East Coast Tubal Ligation Reversal Center Surgical Technique
The basic goal of this surgery is to open the area of fallopian tube blockage created by the tubal ligation. Tubal reversal or tubal reanastomosis is performed under general anesthesia. At the East Coast Tubal Reversal Center, the most common surgical approach, a mini-laparotomy, is about a 2 1/2-inch incision made in the lower abdomen and an operating microscope is brought into place.
The fallopian tubes are examined under the microscope and the site of tubal blockage is identified. The area of tubal blockage is microsurgically removed and the two open areas of the fallopian tube are spliced (reanastomosed) together. The fallopian tubes are small and delicate structures requiring tiny sutures-smaller than a human hair.
The surgery is conducted with care and great precision. Tubal reanastomosis usually takes 3 hours. There is minimal blood loss. At our center the fallopian tubes are successfully opened in almost every case. Most procedures are completed as outpatient surgery with recovery time at home for 2-3 weeks.
Patients seeking surgery who are overweight may be asked to lose weight in order to allow the surgery to be performed or may be offered to have the tubal reversal surgery performed laparoscopically. if the physician feels this is appropriate, a “laparoscopic” approach may be recommended in overweight patients where the abdominal wall is too thick to do the procedure using the more common and successful “minilaparotomy.” Laparoscopy is a minimally-invasive technique using a camera and long-handled instruments placed through 2-10mm ports in the abdominal wall. See our laparoscopic tubal reversal video for more details. There are instances where weight loss is required in order for surgery to be done.
In general, women over 200 pounds often have an abdominal wall thickness that is too large for the usual small incision (mini-laparotomy) to be made. But it depends on how tall you are and how your body fat is distributed. If you are over 200 pounds it does not mean the surgery cannot be done, rather our physicians maybe be able to offer the procedure laparoscopically. There is an upper weight limit at which it is possible to safely perform laparoscopy. If over 200 pounds, it would be best to work on weight loss in most cases.
Of course, we hope you will become pregnant soon after your surgery with us and having your weight in as good control as possible prior to pregnancy is important for the health of both mother and baby.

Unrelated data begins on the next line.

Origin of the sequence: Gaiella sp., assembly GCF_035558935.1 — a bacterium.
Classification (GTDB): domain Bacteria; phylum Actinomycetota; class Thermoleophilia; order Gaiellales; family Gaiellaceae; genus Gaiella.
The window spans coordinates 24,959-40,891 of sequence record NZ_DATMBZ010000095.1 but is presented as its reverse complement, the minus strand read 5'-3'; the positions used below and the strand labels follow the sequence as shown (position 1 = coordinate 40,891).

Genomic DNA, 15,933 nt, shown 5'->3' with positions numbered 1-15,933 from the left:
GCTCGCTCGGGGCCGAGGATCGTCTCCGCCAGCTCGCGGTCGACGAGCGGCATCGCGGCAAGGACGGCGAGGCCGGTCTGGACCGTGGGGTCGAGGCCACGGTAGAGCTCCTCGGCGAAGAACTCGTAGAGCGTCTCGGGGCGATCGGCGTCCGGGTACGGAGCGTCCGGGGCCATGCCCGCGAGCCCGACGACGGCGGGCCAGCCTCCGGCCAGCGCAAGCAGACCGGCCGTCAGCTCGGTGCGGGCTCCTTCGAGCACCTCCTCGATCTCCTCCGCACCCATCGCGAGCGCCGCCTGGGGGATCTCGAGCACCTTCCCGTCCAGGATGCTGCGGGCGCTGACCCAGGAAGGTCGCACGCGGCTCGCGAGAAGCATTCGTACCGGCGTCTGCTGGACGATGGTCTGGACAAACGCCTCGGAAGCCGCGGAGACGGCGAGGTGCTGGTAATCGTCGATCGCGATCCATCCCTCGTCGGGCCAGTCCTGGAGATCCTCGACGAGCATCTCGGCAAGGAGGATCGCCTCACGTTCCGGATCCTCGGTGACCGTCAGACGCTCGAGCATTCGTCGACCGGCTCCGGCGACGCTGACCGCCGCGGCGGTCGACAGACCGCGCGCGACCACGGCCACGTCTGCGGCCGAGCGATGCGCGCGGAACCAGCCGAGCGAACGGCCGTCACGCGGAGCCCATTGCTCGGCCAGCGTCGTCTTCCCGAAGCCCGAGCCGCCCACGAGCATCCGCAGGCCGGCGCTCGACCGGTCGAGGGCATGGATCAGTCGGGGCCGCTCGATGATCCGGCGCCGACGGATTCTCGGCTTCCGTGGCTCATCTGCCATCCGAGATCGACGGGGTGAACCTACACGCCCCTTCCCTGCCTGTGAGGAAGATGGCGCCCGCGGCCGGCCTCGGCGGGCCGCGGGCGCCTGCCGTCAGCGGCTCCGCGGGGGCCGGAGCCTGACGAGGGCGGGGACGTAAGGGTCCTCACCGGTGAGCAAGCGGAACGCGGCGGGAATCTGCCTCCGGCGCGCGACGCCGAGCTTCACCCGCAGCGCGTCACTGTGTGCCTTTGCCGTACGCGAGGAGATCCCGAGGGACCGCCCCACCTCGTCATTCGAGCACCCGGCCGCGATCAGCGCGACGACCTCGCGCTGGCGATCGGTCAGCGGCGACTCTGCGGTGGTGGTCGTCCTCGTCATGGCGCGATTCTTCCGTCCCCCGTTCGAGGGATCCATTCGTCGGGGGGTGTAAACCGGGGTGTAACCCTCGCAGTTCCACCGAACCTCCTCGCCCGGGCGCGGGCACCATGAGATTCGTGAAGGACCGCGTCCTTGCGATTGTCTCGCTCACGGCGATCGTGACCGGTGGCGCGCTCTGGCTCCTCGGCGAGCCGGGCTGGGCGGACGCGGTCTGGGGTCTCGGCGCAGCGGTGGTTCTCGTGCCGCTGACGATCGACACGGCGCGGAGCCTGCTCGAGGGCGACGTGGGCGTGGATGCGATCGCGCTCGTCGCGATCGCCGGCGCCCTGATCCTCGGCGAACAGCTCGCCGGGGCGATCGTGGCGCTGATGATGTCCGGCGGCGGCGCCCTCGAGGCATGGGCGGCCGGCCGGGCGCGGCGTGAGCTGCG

If you are over 200 pounds, we need for you to e-mail us a picture of yourself in a bathing suit or underwear and bra so we can see how your fat is distributed. If you are tall and fat is not mostly in the abdomen, we may be able to surgery without weight loss. Please e-mail appropriate pictures to Jody Halloran.
Tubal ligation reversal surgery is performed at the Martha Jefferson Hospital in Charlottesville. Martha Jefferson Hospital was named one of the “Top 100” community hospitals in the country. (Make sure your doctor does not own or operate any part of the surgery center where you will have your procedure.) Doctors Williams, Bateman and Smith have no ownership in this high-quality surgery center so no conflict-of-interest exists with referral of our surgery patients.
Are you being offered tubal ligation reversal with the “robot”? Ask your doctor why there are no studies showing “robot” surgery pregnancy rates are better. Also consider the additional cost of robotic tubal ligation reversal surgery.
We purposely do not offer robotic tubal ligation reversal surgery because it costs more and there is no research study demonstrating use of the robot is as good as or better than our standard technique of using a microscope and a single small incision in the lower abdomen, called a mini-laparotomy. Don’t you want the highest success rates possible?
We do offer laparoscopic tubal ligation reversal without the robot at the same price as mini-laparotomy. But, our experience is that the use of a microscope and mini-laparotomy gives the highest quality reanastomosis. A laparoscopic approach whether with a “robot” or without, does not magnify the surgery site. This is the advantage of using a microscope. In cases where a mini-laparotomy is not possible or ill-advised, then a laparoscopic, non-robotic approach will be discussed.